Antinuclear

Australian news, and some related international items

Scientists and the ethics of uranium and nuclear weapons

Considering Australia, he argues, is a country with abundant uranium reserves, our scientists should refrain from activities that have the potential to indirectly aid the production of nuclear weapons

The Responsible Scientist: A Philosophical Inquiry, Eureka: Ethics Research, Australian Museum, December 2010, WINNER – The Responsible Scientist Setting a Moral Compass for Scientists As atomic bombs fell on Hiroshima and Nagasaki during the final stages of World War II in 1945, the world witnessed the devastation that science could inflict on humankind.Since that moment, countries around the world have been called to account on their nuclear weapons programs. But what responsibility rests on the shoulders of the scientists who make such grand-scale destruction possible?

Dr John Forge, Research Associate at the Unit for History and Philosophy of Science at The University of Sydney, argues that scientists do carry a moral obligation for their research, whether they are engaged in applied or pure science and where the end use is unknown.

The 2010 Australian Catholic University Eureka Prize for Research in Ethics has been awarded to Dr Forge for his research culminating in The Responsible Scientist: A Philosophical Inquiry, a book which examines the social, moral and legal responsibilities faced by scientists across all areas of scientific enquiry.

Science often treats the whole question of ethics as an inward-looking concern, as if we need only to ensure that the research methodology is above reproach, rather than looking to the ramifications of the work. Dr Forge’s book will help to change this introspection.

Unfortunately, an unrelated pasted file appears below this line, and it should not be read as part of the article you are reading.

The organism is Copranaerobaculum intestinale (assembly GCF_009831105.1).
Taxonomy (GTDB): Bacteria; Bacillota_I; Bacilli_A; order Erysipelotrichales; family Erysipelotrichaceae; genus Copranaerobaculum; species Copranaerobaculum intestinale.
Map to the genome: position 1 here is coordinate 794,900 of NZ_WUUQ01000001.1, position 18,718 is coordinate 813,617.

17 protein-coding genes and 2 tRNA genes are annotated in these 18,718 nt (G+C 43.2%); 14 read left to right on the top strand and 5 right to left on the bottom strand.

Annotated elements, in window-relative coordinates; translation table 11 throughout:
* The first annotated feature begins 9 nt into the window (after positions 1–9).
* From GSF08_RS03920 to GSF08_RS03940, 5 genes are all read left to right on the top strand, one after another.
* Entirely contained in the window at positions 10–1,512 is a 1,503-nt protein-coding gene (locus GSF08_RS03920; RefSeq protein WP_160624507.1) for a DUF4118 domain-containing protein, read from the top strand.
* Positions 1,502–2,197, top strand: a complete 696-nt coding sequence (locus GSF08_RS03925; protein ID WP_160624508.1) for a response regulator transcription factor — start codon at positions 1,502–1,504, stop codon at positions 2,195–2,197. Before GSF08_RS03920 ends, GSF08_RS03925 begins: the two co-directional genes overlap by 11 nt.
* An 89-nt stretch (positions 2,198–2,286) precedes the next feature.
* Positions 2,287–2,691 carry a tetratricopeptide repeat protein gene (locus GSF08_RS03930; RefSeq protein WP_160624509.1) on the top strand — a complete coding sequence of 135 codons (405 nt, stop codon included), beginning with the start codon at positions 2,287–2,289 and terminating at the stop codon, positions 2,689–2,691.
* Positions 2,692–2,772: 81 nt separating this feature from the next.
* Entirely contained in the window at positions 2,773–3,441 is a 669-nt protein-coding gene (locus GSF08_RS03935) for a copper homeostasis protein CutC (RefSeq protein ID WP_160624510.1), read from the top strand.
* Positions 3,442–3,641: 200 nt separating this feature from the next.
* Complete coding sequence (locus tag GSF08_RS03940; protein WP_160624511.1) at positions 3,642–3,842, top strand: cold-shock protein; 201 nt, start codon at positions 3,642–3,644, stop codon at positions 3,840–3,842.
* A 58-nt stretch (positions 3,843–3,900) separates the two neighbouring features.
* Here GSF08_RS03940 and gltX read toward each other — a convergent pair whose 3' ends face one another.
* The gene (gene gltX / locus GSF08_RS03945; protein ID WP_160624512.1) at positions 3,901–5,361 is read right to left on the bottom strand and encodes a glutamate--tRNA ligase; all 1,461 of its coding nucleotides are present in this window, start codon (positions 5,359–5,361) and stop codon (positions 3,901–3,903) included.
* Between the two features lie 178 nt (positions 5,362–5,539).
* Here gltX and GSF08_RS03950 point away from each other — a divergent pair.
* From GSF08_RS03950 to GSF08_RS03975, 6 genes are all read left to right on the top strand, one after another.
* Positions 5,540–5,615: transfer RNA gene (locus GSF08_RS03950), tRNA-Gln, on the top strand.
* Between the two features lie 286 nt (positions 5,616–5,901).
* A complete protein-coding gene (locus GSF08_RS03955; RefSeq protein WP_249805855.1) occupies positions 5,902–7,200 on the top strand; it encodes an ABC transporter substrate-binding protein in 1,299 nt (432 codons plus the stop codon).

In his writings, Dr Forge lists two key tenets in a scientist’s ethical responsibilities. The first of these he describes as the ‘two-tiered view’. The ‘first tier’ requires that scientists do not provide the means to harm; the ‘second tier’ encourages scientists to provide the means to prevent harm.

Considering Australia, he argues, is a country with abundant uranium reserves, our scientists should refrain from activities that have the potential to indirectly aid the production of nuclear weapons (first tier). Equally, as the burning of Australian coal results in a disproportionate contribution to pollution and global warming, he urges our scientists to seek alternative energy sources (second tier).

His second approach is that of the ‘wide view’. The argument suggests that all science has implications for society and there is a requirement for scientists to take heed of such possibilities. Scientists are responsible for practical outcomes, whether they intended them, foresaw them or should have foreseen these outcomes. Eureka: Ethics Research

December 6, 2010 - Posted by | AUSTRALIA - NATIONAL, religion and ethics, Resources

No comments yet.

Leave a Reply

Fill in your details below or click an icon to log in:

WordPress.com Logo

You are commenting using your WordPress.com account. Log Out /  Change )

Google photo

You are commenting using your Google account. Log Out /  Change )

Twitter picture

You are commenting using your Twitter account. Log Out /  Change )

Facebook photo

You are commenting using your Facebook account. Log Out /  Change )

Connecting to %s

%d bloggers like this: